The newest attraction in M.B. is Hard Rock Park, an amusement park that's an offshoot of the Hard Rock Cafe empire. We're not theme park junkies, or the sort of people who have to ride the latest roller coasters. But I like amusement parks and I love rock and roll and was curious about the union of the two.

I think they did a pretty good job. It's a clean, well-run park (which isn't very rock and roll), with a sly, slightly anarchic sense of humor (which is). The Nights in White Satin ride, for example, is an update of the old funhouse ride arranged around the Moody Blues hit. And when I say "hit" I mean hit of acid, since the basic aim seems to be to recreate an LSD experience without drugs. Three-D glasses give the Day-Glo setting a wavery, edge-of-consciousness look, with patterns swimming around you as you creep ahead in your little car. When you're finished with the ride--after being assaulted from all directions by that overwrought song--you're deposited in the gift shop, where the candy section has a huge sign reading "Got the Munchies?"

There's a great live-action show that celebrates the lowly roadie, turning the laughable unwashed stereotype into a pumped-up hero. The "plot" centers around a fellow named Nigel and whether he will be able to cut it as a roadie. (Spoiler alert: He is.) There's lots of bouncing off trampolines, flying from wires, tumbling across the stage and setting off of pyrotechnics. A beach music-themed show is similarly energetic, with high dives and hijinks.

The rides probably wouldn't satisfy hardcore fans but they were good enough for me. I find that rides fit into two categories: the ones that make you sick and the ones that make you think you'll die. I actually prefer the latter, since I'm not afraid of death. But I really hate feeling like I'm going to throw up, even more than actually throwing up. Thus, I was not a fan of these tiny London taxis that spun around while wobbling up and down. I emerged with that sort of brow sweat that precedes a big upchuck, probably not helped by the Philly cheesesteak I had consumed earlier.

The most extreme death ride is a roller coaster called Led Zeppelin. It features six "inversions." I always wonder about the warnings you pass as you creep along in the line: No pregnant women. No one with back problems. No one of a nervous disposition. No one with a heart condition. I have a heart condition and I sometimes worry that the old ticker will self-destruct somewhere near the third inversion. But we mustn't live our lives in fear, so after viewing the video instructions about how to board the ride (you'd think we were going on the space shuttle) and watching a five-minute documentary on Led Zeppelin, the band (theme park operators are masters now at occupying you during your wait), I strapped myself in.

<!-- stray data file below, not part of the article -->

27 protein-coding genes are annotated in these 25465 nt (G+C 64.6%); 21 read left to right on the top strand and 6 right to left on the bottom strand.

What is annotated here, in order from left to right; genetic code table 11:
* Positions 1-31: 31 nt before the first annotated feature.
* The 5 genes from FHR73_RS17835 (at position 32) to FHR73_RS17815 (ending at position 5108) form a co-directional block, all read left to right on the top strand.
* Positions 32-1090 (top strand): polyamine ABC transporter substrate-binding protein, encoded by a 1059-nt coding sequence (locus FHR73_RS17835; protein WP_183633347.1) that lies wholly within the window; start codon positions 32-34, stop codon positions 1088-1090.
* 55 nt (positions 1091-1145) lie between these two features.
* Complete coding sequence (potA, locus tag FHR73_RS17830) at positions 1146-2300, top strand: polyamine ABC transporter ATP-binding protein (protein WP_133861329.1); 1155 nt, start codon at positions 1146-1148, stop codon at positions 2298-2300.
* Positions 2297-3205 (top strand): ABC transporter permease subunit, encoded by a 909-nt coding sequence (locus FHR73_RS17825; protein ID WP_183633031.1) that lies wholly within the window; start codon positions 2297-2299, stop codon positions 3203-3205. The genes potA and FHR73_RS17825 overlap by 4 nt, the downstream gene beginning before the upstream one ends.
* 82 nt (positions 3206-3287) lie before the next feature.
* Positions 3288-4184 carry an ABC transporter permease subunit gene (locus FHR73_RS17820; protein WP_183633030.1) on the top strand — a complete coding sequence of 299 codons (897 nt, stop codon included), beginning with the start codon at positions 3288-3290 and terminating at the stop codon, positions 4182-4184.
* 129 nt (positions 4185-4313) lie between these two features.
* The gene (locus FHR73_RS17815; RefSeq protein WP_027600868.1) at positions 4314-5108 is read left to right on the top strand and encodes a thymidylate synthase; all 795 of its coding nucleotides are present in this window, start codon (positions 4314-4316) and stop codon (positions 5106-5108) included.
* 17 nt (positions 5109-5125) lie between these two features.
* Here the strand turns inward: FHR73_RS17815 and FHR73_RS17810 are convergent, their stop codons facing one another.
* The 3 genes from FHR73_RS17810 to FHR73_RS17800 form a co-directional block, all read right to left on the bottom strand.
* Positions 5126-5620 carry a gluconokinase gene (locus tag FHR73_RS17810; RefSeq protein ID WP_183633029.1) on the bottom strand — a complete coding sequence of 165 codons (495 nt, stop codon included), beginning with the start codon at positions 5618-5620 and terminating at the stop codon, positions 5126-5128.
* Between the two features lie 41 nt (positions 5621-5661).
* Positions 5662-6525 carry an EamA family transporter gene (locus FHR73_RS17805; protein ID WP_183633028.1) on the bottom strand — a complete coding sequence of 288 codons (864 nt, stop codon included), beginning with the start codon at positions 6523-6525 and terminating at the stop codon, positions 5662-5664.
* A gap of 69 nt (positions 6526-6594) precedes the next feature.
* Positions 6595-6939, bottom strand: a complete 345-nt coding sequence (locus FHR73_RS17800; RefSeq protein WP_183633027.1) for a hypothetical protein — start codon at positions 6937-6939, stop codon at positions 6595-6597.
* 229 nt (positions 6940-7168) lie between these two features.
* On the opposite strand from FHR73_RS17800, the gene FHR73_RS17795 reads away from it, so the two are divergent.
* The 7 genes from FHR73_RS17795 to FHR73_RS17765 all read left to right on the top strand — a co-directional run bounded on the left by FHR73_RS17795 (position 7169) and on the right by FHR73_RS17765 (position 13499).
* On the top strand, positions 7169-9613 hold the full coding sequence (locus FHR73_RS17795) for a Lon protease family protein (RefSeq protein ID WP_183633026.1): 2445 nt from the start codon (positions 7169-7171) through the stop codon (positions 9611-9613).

All the roller coasters at Hard Rock Park feature floor-mounted speakers that ensure your screams will be nearly masked by high-fidelity music. On Led Zeppelin, they played "Afternoon Delight" by the Starland Vocal Band. Just kidding. They played "Whole Lotta Love," a song which, "Clockwork Orange"-fashion, I now associate with having to clench my teeth to keep my spleen from landing in the lap of the person behind me. In other words, the ride rawks! I bought both the photograph of our ride and the DVD, which the helpful park attendant told me I owned the rights to, allowing me to stick it on YouTube. Somewhere, Tim Berners-Lee is weeping.

As with a lot of seasonal service jobs down here, the park is staffed largely by Eastern Europeans. How odd that their first, perhaps only, experience with America is at a southern amusement park. Or is that the perfect introduction?

Here's me with two bear skin-hatted beauties in the park's "British Invasion" section:

And here I am with the Banana Splits:

We really haven't heard a lot from the Banana Splits since their acrimonious breakup more than 30 years ago. (As you recall, Fleegle was dating "H.R. Pufnstuf's" Witchiepoo and her presence in the studio during the ill-fated "Let It Split" sessions alienated the rest of the band.) But I was chatting with the group's handler and he said they're demoing some new material and are poised for a comeback. You read it here first.

Friday 18 July 2008

What's In a Name? My Blog Needs Your Ideas

So, if certain technical hurdles can be overcome I will, before summer's end, be blogging on The first hurdle, however, is coming up with a name. Will you help me?